Note: This activity replicates a 2015 survey conducted by USDA regarding food security in US households. Although the “responses” indicated by the response cards are based on fact, this activity does not imply that the responses are specific to your students. Please use your discretion in conducting this activity, especially in cases where the results may be too close to reality for your students.
“For this activity, one of you will ask questions from an actual US government survey designed to measure levels of household food security.”
Ask for a volunteer.
Give them the Food Security Handout: Survey.
“One of you will interpret the results of the survey.”
Ask for a second volunteer.
Give them the Food Security Handout: Results.
“Some of you will respond to the survey questions based on answers given to you on note cards. Your collective responses will reflect the state of food security in the United States., as it was measured in 2010. Because questions of food security are very personal, we won’t ask you to respond on behalf of your actual household.”
Ask for 20 volunteers. Distribute the Food Security Handout: Cards among these students.
Each student represents roughly 6 million US households. Have these students stand in line, facing the same direction.
If there are more cards than students, place each extra card on the ground, in line with the standing students, to represent the remaining households.
Have the first volunteer proceed with the survey. In response to each question, students will remain in place or take one or two steps forward to illustrate their responses.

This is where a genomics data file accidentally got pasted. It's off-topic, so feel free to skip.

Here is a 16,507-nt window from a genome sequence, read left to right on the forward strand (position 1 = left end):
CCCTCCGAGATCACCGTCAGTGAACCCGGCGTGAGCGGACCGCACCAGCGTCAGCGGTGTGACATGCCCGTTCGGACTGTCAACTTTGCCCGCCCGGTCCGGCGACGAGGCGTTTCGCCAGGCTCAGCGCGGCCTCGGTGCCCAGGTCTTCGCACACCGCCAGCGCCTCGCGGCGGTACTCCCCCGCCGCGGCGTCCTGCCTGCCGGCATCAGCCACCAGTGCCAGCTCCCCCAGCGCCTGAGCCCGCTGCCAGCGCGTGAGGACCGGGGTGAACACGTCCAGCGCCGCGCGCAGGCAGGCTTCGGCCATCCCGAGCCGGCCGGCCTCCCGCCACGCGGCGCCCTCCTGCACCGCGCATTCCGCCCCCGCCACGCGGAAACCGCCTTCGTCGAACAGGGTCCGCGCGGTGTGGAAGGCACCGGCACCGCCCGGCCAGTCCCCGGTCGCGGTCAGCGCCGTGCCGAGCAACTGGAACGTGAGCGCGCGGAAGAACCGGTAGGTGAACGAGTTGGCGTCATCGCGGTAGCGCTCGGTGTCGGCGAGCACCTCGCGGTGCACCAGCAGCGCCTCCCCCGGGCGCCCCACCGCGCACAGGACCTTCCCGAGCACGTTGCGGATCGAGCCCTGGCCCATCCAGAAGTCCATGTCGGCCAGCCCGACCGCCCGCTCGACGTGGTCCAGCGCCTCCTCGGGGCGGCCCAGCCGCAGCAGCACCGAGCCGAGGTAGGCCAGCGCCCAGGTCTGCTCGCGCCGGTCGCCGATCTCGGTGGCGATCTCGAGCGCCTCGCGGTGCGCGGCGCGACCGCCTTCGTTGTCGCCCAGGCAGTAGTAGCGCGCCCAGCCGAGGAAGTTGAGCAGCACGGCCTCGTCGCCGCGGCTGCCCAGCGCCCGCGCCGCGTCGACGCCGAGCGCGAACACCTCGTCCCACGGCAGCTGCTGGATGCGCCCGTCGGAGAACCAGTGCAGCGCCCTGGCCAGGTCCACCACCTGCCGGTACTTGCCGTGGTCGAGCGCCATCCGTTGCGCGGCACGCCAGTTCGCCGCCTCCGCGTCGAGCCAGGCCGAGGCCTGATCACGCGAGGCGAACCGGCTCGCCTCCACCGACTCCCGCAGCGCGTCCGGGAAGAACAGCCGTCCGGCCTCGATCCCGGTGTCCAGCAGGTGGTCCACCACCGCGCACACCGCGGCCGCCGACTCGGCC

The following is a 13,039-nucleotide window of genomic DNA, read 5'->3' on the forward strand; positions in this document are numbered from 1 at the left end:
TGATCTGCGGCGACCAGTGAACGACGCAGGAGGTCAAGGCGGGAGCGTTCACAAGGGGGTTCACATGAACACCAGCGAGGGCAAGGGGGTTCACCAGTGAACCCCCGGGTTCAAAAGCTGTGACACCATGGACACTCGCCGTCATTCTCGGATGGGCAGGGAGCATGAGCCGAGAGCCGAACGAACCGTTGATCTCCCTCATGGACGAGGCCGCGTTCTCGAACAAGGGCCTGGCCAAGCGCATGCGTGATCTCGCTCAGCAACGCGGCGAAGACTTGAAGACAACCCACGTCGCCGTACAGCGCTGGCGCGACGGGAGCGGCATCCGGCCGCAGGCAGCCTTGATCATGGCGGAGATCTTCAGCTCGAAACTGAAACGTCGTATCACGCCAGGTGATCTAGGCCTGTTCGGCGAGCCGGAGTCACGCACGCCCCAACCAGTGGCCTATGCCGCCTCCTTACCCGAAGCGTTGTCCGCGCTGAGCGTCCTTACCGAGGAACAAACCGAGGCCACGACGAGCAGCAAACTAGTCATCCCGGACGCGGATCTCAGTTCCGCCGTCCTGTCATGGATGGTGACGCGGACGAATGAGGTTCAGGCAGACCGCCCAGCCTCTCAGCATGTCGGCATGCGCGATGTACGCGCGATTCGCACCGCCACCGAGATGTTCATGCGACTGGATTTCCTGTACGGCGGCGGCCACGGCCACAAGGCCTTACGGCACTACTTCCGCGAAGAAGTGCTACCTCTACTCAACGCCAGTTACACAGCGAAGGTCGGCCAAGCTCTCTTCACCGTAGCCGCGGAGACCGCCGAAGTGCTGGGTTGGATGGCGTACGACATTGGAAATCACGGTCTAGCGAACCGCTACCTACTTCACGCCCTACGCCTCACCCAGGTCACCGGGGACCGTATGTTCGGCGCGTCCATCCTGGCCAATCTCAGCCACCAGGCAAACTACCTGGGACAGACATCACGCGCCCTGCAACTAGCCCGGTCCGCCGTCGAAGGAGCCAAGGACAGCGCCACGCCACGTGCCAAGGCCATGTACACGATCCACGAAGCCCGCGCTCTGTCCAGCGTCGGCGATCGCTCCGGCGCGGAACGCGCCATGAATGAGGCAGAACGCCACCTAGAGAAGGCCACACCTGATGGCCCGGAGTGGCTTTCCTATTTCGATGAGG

Once the survey is complete, have the second volunteer interpret the results (see Food Security Handout: Results for details).
As individual students OR as a class, go to the Map the Meal Gap website and scroll to the Food Insecurity Rates map.
Assign a county to each student to explore, OR explore the county in which the school is located. Ask the following questions of students:
What is the food insecurity rate in the county?
What is the average cost of a meal?
In order to meet the food needs of the insecure population in the county, how much additional money is required in this county?
Zoom in on the map to identify the nearest food deserts to the town in which your school is located. Select the Low Income & Low Access Layers and the Component Layers to identify the areas of low income and access near your school.
Lead a class discussion about hunger, food insecurity, low income, and low food access in your town, county, and state. What factors influence the food insecurity rates?
Using the information from Consequence Wheel/Future Wheel reference, explain to students how to construct a future wheel. It is important to remember that this forecasting technique follows an “if, then” format. “If” this event occurs, “then” this is the result. For example, “if” the population reaches 9 billion by 2050, “then” food shortages will occur. OR, “if” new food production technologies are invented, “then” food shortages will be alleviated. It is possible that both scenarios are included in one future wheel as a result of brainstorming consequences.